And being part of a minority myself, I believe it gave me an inherent understanding that, in neither of our cases (being adopted or being LGBTQ+), were these life circumstances a choice that we made.  Attempting to order my original birth certificate and my adoption file from the powers that be and being denied was when it really brought the inequality home to me personally.  As an adopted person, I am treated differently under the law than a biological person.  There is something deeply wrong with that picture.  If I am to value my own equality, I have to value others’ equality. 

3. I learned reunion cannot repair ruptured connections

It is not possible to repair a ruptured connection that took place at birth or shortly after birth.  Sure, a child can connect and bond with a different caregiver. And people can have positive reunions. However, the rupture of the original bond between mother and child can never be fully repaired.  Reunion is an attempt at re-gaining what was lost.  However, it is not possible to repair something as great as years of time that was missed out on.  Children need time and they bond closest to those who spend the most time with them.  Adoption creates a family out of strangers and strangers out of family[1]  Even in an open adoption, the one-on-one bond that feeding and playing, or just living in the same house creates, cannot be duplicated or repaired during an adult reunion.  My own reunion, while positive in many senses, brought this lesson to me in a big way.  What was broken in these primal relationships many years ago will never be fully repaired.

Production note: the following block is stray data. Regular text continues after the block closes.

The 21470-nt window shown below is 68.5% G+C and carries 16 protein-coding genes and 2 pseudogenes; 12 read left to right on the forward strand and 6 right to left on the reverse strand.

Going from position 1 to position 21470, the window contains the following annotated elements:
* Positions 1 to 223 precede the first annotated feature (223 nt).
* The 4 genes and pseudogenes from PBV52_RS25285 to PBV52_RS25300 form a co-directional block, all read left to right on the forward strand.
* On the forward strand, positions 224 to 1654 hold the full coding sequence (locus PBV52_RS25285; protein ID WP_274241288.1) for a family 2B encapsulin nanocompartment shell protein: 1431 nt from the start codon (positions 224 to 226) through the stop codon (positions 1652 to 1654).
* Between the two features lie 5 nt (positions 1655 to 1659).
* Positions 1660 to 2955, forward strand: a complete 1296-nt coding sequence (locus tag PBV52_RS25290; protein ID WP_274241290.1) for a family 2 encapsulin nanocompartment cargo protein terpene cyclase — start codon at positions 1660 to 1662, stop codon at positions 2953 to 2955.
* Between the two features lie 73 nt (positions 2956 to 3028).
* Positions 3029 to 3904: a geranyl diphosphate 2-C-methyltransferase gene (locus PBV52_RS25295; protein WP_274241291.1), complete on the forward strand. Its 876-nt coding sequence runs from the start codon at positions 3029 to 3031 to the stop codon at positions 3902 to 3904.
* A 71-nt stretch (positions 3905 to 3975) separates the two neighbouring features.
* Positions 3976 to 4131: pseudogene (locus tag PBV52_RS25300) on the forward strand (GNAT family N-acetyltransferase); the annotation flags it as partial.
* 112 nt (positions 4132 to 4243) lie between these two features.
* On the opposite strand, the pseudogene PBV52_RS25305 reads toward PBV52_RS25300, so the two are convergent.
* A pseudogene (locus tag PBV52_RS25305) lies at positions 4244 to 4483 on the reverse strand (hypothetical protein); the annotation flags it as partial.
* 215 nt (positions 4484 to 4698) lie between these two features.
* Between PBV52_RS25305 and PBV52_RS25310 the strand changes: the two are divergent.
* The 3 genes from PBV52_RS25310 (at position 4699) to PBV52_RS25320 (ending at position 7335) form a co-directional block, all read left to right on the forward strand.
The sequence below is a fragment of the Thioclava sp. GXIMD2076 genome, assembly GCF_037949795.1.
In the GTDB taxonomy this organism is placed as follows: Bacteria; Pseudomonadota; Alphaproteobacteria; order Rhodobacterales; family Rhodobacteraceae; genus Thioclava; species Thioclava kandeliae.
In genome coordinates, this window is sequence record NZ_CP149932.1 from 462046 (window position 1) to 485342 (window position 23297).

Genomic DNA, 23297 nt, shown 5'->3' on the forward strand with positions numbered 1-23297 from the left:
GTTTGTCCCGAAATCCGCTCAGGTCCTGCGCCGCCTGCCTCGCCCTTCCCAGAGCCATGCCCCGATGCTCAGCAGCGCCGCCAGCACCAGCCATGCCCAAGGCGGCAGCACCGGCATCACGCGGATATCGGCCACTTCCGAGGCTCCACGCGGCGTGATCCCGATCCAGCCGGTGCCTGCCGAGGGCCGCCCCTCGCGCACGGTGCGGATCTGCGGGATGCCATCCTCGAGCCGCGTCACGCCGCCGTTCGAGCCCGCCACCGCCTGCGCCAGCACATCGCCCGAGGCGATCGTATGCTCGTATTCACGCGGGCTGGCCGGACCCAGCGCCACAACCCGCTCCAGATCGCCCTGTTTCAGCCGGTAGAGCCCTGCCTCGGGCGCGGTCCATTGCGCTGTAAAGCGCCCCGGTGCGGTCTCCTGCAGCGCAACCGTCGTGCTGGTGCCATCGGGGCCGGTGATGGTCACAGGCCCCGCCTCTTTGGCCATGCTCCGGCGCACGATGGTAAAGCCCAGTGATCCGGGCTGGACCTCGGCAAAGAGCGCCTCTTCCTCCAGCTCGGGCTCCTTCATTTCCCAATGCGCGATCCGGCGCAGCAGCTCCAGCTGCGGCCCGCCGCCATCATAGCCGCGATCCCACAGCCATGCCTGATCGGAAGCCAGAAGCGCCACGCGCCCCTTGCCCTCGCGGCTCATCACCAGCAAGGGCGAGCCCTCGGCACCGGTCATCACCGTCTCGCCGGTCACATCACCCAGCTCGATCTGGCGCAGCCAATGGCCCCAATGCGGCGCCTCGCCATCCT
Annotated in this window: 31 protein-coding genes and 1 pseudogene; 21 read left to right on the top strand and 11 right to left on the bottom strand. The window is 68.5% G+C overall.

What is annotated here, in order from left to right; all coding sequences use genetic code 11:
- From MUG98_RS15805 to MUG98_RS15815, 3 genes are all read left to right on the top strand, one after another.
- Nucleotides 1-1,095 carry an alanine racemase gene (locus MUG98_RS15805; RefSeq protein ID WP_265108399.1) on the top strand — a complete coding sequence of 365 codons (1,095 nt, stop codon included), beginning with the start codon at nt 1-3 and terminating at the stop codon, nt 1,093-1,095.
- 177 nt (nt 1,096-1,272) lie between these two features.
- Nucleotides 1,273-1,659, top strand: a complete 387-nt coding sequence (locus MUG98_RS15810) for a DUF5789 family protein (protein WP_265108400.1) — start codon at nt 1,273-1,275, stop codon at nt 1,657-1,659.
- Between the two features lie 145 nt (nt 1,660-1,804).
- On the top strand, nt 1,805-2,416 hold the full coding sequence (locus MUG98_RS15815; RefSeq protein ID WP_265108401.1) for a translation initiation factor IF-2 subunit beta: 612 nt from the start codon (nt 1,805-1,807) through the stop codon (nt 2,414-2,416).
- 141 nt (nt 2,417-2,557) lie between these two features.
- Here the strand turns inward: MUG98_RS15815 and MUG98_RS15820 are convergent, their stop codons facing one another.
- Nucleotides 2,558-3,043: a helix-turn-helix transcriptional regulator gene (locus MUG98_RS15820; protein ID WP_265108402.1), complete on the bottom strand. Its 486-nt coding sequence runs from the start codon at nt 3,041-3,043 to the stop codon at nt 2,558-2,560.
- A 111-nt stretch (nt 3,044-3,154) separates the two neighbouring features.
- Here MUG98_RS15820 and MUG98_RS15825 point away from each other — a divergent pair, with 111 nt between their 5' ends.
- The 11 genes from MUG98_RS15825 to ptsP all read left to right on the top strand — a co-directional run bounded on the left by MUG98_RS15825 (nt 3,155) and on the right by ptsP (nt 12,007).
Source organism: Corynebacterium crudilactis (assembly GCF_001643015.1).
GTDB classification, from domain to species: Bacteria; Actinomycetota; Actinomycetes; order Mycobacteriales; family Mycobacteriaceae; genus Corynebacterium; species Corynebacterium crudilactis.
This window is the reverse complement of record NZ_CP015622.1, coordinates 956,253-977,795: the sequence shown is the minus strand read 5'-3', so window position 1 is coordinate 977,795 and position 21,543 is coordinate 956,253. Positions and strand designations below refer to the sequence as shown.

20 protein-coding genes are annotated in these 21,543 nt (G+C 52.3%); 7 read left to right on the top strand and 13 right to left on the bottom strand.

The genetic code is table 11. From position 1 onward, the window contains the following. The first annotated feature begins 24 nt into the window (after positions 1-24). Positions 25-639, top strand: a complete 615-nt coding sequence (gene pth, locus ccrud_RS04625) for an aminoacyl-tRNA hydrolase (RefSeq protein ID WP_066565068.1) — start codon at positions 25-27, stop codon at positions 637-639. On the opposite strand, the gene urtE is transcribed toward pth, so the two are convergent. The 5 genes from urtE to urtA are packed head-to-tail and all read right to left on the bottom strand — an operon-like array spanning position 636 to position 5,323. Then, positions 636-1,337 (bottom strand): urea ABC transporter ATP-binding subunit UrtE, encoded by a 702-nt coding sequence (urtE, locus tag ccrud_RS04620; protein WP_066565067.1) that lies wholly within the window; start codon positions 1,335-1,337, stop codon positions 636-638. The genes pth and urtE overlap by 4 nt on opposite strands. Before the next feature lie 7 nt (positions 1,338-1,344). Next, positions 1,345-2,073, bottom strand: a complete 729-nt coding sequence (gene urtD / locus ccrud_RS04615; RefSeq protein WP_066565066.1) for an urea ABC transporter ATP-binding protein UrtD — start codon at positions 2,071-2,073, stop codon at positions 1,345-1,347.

4. I learned about grief.

Growing up, I learned that my family’s way of dealing with grief was to bury your head in the sand. To basically not grieve.  When my beloved cats, Snooper and Sneaker died, there was no viewing the body, no talk of what happened, no burial, vet visits or backyard funeral.  I was told in an indirect way without the benefit of hugs and crying.  Even as adults, neither my brother or I were told when our paternal grandmother died in a home.  I asked about her one day and that is when I learned.  Again, no funeral or discussion about feelings.  It wasn’t until I was in my 30s that I saw my grandma’s tombstone that I realized it was not engraved properly!  I wanted to do better with my kids.  We have had a  lot of pets and it is a family event to go to the vet when a pet is gravely ill.  We talk about it.  We cry.  We make decisions about euthanasia together.  We support each other through the grief.